Agricultural Sector and Marketing Reforms – eNAM, Model APMC Act, Eco Survey Reco, etc.

[op-ed snap] A bad policy choice

Note4Students

From UPSC perspective, the following things are important :

Prelims level : Not Much

Mains level : Storage facilities for farm produce

Context

  • Ever since the Delhi government was ousted in 1998 by popular outrage over a spurt in onion prices, politicians have been wary of this vegetable.
  • The political response should solve, not structurally worsen, the problem that lies at the root of the occasional shortage of the vegetable.

Ban on onions export

  • The ban on export of onions that the central government has imposed follows in a traditional route and ignores the need for the farmer to get better terms of trade, paving the way for future shortage.
  • Onion is a relatively small crop, a little over 15 million tonnes in India.
  • China cultivates a lower area, but is the world’s largest producer, because its yield is about half as much higher than in India.

Hurting many

  • Bangladesh is very unhappy with India’s export ban,because that has worsened the shortage there.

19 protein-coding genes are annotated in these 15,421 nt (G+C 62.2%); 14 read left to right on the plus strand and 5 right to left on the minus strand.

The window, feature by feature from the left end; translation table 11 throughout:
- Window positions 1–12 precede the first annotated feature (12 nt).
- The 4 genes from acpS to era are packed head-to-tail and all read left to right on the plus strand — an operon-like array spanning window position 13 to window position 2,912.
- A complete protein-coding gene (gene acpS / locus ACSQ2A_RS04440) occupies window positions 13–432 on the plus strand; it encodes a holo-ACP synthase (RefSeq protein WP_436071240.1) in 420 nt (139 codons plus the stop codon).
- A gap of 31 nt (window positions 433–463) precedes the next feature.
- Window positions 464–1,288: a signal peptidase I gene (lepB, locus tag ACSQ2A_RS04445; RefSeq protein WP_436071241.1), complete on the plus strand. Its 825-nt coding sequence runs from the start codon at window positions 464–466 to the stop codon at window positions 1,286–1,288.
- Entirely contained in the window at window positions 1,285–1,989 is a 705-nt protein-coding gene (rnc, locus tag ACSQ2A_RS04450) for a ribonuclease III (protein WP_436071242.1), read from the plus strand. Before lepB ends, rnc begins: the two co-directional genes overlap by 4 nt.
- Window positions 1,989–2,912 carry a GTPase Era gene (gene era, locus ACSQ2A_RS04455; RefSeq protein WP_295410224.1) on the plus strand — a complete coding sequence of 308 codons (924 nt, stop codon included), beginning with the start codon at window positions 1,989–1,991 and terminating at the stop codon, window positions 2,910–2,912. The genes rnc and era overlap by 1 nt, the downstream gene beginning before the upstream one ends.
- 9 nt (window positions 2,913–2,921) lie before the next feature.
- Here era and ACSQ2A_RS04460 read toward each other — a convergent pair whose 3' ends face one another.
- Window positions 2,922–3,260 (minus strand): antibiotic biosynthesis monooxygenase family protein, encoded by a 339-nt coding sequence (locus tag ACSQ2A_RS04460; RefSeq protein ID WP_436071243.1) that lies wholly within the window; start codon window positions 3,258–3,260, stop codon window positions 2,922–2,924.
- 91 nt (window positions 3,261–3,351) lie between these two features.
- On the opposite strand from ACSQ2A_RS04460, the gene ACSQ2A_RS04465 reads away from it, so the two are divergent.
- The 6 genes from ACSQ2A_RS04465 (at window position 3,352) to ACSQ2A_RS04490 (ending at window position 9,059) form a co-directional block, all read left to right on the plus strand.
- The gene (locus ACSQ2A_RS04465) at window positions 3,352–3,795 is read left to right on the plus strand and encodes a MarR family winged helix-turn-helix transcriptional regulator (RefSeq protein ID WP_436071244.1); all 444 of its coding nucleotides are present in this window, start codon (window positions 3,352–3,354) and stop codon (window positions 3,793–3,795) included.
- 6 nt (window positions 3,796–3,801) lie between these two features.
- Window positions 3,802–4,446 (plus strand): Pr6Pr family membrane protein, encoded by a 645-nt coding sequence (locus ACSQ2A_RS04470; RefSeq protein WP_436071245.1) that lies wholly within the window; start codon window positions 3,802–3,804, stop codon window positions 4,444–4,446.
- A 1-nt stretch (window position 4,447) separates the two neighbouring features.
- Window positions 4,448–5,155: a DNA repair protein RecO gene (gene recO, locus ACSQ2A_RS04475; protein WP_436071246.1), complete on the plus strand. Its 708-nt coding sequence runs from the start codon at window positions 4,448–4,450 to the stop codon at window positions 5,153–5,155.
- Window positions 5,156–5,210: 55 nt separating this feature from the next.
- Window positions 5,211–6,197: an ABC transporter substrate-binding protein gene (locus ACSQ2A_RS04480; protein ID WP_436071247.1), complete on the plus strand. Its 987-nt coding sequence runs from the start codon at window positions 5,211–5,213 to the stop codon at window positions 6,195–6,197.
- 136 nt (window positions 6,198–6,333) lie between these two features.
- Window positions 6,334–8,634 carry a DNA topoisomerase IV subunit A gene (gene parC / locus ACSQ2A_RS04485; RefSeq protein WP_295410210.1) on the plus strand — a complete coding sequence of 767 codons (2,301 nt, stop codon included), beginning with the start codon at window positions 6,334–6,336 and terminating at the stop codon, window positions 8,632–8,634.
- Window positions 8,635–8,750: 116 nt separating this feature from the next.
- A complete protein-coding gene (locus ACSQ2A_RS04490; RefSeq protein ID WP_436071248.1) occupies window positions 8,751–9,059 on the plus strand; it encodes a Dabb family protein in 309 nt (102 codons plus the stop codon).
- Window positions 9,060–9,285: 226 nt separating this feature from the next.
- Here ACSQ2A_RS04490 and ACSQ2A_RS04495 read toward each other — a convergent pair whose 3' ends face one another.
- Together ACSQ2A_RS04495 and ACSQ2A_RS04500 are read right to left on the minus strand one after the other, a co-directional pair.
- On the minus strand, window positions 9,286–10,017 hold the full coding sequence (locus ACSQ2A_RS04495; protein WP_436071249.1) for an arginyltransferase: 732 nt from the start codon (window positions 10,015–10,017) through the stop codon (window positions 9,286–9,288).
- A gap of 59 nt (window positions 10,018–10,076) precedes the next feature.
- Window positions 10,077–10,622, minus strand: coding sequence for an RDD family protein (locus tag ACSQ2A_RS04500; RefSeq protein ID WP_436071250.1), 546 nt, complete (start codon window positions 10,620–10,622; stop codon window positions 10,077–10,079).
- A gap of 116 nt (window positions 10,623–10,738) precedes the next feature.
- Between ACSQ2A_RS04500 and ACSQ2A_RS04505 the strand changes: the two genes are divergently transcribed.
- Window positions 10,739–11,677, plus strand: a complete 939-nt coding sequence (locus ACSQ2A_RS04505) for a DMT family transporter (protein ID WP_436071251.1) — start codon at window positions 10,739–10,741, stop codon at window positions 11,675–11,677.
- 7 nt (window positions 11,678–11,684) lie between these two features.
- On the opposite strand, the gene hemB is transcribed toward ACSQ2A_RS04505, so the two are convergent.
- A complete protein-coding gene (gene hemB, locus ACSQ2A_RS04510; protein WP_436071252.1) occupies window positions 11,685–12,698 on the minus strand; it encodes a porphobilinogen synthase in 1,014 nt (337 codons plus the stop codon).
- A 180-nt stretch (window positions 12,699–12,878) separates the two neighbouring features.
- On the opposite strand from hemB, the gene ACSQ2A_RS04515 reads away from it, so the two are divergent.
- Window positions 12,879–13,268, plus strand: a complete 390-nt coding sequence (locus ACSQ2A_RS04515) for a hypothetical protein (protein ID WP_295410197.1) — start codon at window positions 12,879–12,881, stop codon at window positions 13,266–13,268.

• Sudden export bans shut off the possibility of the farmer getting a bumper price for his crop, something that he feels he is entitled to, as the obverse of the distress sale he often has to undertake.
  • The sensible course is proper storage at times of harvest and steady decumulation of stocks over the year.
  • This will not help, however, in case of a sudden shortfall in output, thanks to flooding or unseasonal rains, as has happened this year.

Conclusion

  • Instead of banning exports, the government should encourage export of onion in its raw and processed forms.
  • The govt. must invest in food technology that would permit farmers to increase output without fear of distress sales, onion offtake assured because of its storage in a processed state.
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